A new publication on trends and future projections of Antarctic Sea Ice has just been published on the Portal.
Click here to access the Information Summary.
This summary is the third article in a series on Antarctic Sea Ice. Read Antarctic Sea Ice #1 and Antarctic Sea Ice #2 here.
Since reliable and continuous satellite records began in 1979, there have been strong regionally- and seasonally-varying patterns of change and variability in sea-ice extent around Antarctica (Fig. 1) – in contrast to a largely uniform loss of sea ice across the Arctic. Notably, the region west of the Antarctic Peninsula to the eastern Ross Sea has experienced significant sea ice loss in concert with a strengthening of the Amundsen Sea Low and increased warm northerly winds. On the western Peninsula, the sea ice loss and associated regional warming has led to dramatic and complex ecosystem change (see Antarctic Sea Ice #2) and has also been implicated in major ice-shelf disintegration events on the Peninsula (see Antarctic Sea Ice #1). Elsewhere, sea-ice coverage has expanded but with substantial interannual variability. The sum of these differing regional and seasonal contributions is a slight increasing trend in overall sea-ice coverage of 1.0 ± 0.5% per decade (or about 11,300 km2 per year) for 1979–2018 (Fig. 1a).
Since 2012, sea ice in the Antarctic has undergone rapid and unanticipated swings in its net overall coverage, to first record high (2013-2015) then record low (2016-2022) coverage. Determining the drivers and effects of these abrupt shifts, together with differing seasonal and regional contributions, is a major focus of current research. This represents a substantial challenge given the complex processes involved in ice-ocean-atmosphere interactions and feedbacks. But better understanding of these interactions and feedbacks is crucial to improving the representation and simulation of sea-ice coverage and seasonality in climate and Earth System models. This is pivotal to improving near-term forecasting and long-term projections of Antarctic sea ice and the effects of sea ice change on the coupled climate-ocean-biosphere system in the coming decades.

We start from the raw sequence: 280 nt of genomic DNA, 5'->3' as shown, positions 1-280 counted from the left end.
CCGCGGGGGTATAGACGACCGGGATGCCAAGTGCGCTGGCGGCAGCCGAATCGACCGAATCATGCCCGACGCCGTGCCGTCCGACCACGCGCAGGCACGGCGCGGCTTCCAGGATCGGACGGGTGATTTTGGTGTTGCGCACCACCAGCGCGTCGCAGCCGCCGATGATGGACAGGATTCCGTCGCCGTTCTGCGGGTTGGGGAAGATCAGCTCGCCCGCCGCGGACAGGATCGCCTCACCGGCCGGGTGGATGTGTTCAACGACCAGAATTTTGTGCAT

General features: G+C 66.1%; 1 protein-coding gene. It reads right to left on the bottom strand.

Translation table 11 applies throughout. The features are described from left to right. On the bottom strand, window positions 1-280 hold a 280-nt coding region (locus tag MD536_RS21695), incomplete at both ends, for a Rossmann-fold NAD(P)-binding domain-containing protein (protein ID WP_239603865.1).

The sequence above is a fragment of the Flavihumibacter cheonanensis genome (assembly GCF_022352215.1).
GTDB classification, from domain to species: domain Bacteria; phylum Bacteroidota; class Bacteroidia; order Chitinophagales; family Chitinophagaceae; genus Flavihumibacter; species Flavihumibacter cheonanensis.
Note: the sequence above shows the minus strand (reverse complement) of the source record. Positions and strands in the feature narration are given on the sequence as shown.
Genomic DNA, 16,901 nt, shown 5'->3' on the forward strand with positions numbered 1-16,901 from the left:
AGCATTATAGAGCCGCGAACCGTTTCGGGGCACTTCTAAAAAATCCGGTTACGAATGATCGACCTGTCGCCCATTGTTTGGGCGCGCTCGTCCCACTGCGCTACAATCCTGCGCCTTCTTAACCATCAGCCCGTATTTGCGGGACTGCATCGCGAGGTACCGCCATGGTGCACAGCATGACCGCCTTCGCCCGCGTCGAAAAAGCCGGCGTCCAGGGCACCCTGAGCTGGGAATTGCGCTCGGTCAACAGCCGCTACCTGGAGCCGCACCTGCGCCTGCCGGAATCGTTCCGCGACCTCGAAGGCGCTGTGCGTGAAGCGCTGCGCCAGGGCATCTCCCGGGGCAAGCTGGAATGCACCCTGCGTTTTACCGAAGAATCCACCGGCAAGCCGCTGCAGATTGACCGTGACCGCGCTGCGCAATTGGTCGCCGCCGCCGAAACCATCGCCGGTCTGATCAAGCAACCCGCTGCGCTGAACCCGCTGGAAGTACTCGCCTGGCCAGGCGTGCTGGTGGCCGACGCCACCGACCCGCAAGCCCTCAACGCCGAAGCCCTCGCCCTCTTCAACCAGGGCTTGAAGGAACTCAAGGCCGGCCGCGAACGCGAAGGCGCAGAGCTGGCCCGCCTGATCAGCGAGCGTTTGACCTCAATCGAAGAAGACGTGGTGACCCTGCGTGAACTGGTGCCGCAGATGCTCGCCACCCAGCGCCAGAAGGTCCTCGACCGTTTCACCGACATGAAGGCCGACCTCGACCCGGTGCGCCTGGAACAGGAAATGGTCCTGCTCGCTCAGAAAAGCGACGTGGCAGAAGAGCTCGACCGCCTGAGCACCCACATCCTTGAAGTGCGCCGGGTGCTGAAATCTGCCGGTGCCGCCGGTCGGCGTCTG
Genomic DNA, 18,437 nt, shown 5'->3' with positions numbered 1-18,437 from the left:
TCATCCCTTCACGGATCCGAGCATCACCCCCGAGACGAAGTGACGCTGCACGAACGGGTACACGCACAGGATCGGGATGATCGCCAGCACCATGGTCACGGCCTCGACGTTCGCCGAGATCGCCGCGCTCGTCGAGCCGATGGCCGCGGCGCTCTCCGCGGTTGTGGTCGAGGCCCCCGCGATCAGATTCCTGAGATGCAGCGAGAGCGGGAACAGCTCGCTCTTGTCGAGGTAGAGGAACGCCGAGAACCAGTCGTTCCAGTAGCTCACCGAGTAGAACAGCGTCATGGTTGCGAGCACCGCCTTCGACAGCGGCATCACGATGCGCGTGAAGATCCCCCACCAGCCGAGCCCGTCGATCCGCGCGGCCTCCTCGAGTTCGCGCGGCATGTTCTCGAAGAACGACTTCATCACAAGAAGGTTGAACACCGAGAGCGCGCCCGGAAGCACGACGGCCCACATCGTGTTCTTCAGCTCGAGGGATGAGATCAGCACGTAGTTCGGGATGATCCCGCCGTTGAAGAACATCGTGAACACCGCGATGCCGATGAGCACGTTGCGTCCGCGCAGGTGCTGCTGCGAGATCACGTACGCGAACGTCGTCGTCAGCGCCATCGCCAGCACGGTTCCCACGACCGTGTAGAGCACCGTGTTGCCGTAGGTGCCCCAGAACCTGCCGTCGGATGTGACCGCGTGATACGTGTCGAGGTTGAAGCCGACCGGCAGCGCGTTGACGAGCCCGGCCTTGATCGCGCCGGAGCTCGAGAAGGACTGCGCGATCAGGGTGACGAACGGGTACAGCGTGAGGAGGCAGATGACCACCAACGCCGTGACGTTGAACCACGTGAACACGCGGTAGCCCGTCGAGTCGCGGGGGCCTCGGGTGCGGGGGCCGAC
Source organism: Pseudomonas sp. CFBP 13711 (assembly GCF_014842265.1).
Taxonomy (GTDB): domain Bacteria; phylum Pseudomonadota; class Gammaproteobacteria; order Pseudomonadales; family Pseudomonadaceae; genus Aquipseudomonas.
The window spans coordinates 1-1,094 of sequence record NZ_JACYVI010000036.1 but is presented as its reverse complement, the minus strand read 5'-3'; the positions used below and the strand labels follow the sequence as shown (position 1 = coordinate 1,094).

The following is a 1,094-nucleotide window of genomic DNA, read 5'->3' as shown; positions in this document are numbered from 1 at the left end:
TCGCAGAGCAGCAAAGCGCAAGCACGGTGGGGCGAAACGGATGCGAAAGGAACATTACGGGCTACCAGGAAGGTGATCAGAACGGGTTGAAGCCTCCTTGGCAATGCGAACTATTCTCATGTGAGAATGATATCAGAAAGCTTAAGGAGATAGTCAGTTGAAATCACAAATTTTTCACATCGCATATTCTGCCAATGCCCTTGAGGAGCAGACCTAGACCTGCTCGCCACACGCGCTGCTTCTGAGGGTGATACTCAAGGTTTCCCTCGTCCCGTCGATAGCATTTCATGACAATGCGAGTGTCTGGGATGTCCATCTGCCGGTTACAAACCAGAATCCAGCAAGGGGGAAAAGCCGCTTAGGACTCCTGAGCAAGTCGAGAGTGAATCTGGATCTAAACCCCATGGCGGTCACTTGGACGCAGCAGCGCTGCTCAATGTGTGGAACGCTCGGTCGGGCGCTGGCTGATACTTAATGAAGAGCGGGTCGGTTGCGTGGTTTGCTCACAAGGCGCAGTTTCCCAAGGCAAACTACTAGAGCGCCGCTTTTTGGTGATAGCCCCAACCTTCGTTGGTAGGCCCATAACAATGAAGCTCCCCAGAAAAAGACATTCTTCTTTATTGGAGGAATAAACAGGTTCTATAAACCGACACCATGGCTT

“Antarctic Sea Ice #3: Trends and Future Projections” was written by Kyle Clem, Rob Massom, Sharon Stammerjohn and Phillip Reid.
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“Antarctic Sea Ice #2: Biological Importance” has just been published on the Antarctic Environments Portal.
This Information Summary is part of a series. Read Antarctic Sea Ice #1 and Antarctic Sea Ice #3 here.
Antarctic sea ice, in the form of immobile coastal “fast ice” and the more extensive moving pack ice (see Antarctic Sea Ice #1), supports one of the most extensive and productive ecosystems on Earth and is crucial to the structure and function of Southern Ocean marine ecosystems that are highly attuned to its presence and seasonal rhythms.
Changes in Antarctic sea-ice coverage and seasonality, thickness (and snow cover depth) and properties have wide-ranging consequences with cascading effects across food chains. These effects include:
Looking to the future, sea-ice coverage is predicted to significantly decrease by the end of this century in response to anthropogenic warming (see Antarctic Sea Ice #3), leading to significant reductions in ice-associated primary production and sea ice-dependent species – including Antarctic krill, Antarctic Silverfish, Adélie and Emperor penguins, Weddell and other pack-ice seals, and southern minke and other whale species.